For most, having an earthquake drill in South Carolina seems a bit out of the ordinary, but the threat is all too real. The Great Central U.S. ShakeOut aims to educate the masses about just what to do in case of an earthquake.
On Thursday, April 28, many Charleston area businesses, schools, and government offices will take part in The Great Central U.S. ShakeOut. (To find out who is participating in this event in South Carolina, visit the participants page.)
The last earthquake to hit South Carolina was on March 21 in Chesterfield County. According to the South Carolina Seismic Network, the 2.9-magnitude quake was one of six earthquakes of magnitude 2.0 or greater in the state in the past two years and are frequent visitors in the Summerville area.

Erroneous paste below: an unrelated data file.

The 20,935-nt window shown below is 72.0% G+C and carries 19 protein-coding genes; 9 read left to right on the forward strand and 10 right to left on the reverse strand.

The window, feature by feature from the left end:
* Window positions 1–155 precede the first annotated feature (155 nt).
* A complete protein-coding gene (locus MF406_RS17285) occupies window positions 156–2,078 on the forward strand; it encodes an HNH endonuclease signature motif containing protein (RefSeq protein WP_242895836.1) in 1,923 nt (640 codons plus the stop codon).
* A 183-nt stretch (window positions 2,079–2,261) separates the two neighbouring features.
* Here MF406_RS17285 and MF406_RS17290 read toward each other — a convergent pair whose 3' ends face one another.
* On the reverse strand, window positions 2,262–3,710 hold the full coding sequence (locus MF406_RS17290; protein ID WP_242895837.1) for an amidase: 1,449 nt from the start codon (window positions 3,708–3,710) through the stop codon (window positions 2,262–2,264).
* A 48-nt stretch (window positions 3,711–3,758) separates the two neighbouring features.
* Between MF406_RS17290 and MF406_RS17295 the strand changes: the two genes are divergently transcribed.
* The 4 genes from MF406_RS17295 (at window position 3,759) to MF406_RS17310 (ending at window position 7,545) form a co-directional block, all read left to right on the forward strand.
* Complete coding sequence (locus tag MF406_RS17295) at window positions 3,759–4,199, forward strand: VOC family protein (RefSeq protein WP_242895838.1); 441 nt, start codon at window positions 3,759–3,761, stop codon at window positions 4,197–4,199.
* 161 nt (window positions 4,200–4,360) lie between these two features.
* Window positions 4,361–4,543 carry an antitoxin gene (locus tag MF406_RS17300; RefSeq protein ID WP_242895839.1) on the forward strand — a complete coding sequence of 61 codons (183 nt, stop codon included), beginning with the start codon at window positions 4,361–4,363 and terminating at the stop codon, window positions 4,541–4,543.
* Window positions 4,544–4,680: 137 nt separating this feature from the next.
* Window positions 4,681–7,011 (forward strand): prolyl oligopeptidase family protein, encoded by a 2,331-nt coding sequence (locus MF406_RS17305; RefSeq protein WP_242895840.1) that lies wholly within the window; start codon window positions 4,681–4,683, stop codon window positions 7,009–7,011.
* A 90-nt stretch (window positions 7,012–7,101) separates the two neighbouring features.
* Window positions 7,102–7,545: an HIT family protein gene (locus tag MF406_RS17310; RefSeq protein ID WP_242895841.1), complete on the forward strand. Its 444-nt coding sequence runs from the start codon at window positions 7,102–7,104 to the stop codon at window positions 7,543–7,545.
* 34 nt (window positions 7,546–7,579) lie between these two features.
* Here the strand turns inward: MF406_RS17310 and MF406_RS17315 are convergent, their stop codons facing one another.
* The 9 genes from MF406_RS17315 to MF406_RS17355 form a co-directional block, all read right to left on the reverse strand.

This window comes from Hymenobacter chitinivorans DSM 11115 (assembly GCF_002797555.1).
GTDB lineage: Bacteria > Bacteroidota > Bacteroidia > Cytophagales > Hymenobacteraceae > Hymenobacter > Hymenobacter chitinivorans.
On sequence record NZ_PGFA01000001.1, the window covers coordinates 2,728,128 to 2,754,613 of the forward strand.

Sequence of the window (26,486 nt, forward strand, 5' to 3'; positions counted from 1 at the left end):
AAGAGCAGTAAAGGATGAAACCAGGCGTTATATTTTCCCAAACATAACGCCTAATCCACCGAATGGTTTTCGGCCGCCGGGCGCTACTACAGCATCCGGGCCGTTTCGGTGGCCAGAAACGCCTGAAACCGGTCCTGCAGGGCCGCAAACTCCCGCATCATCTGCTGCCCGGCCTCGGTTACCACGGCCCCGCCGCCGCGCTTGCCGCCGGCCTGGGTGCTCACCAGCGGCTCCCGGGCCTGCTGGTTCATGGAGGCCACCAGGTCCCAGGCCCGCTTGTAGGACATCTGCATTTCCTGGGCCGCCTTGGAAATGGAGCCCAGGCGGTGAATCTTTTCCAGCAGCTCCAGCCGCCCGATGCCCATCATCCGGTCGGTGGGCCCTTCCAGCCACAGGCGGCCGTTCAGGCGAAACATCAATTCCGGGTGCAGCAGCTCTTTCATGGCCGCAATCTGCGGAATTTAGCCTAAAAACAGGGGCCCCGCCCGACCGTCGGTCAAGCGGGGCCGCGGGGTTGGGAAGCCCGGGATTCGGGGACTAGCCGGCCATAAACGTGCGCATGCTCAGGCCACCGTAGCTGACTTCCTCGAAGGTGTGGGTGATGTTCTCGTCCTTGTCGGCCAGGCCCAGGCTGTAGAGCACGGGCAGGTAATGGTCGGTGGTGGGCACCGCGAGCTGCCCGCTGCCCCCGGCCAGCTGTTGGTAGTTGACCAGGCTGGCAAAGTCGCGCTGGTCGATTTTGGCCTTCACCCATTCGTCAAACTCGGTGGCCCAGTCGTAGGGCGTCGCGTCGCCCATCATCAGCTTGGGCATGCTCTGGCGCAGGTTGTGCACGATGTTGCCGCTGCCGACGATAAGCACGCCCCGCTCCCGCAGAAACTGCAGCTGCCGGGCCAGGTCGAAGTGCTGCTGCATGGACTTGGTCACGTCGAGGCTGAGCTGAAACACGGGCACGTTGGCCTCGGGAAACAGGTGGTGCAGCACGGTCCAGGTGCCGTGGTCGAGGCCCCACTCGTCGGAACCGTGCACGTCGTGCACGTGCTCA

Of course, one of the most damaging earthquake to occur in the Southeast United States and one of the largest historic shocks in Eastern North America occured in Charleston on September 1, 1886, with a magnitude 7.3.
- Photos from the Charleston Earthquake in 1886.
- Read an excerpt from the San Francisco Chronicle from May 6, 1906.
Mapped faults and shear zones that run through South Carolina include the Brevard fault zone, the Pax Mountain fault system, the Eastern Piedmont fault system, the Georgia rift zone, and the Helena Banks fault. Seventy percent of the state's earthquakes occur in its Coastal Plain.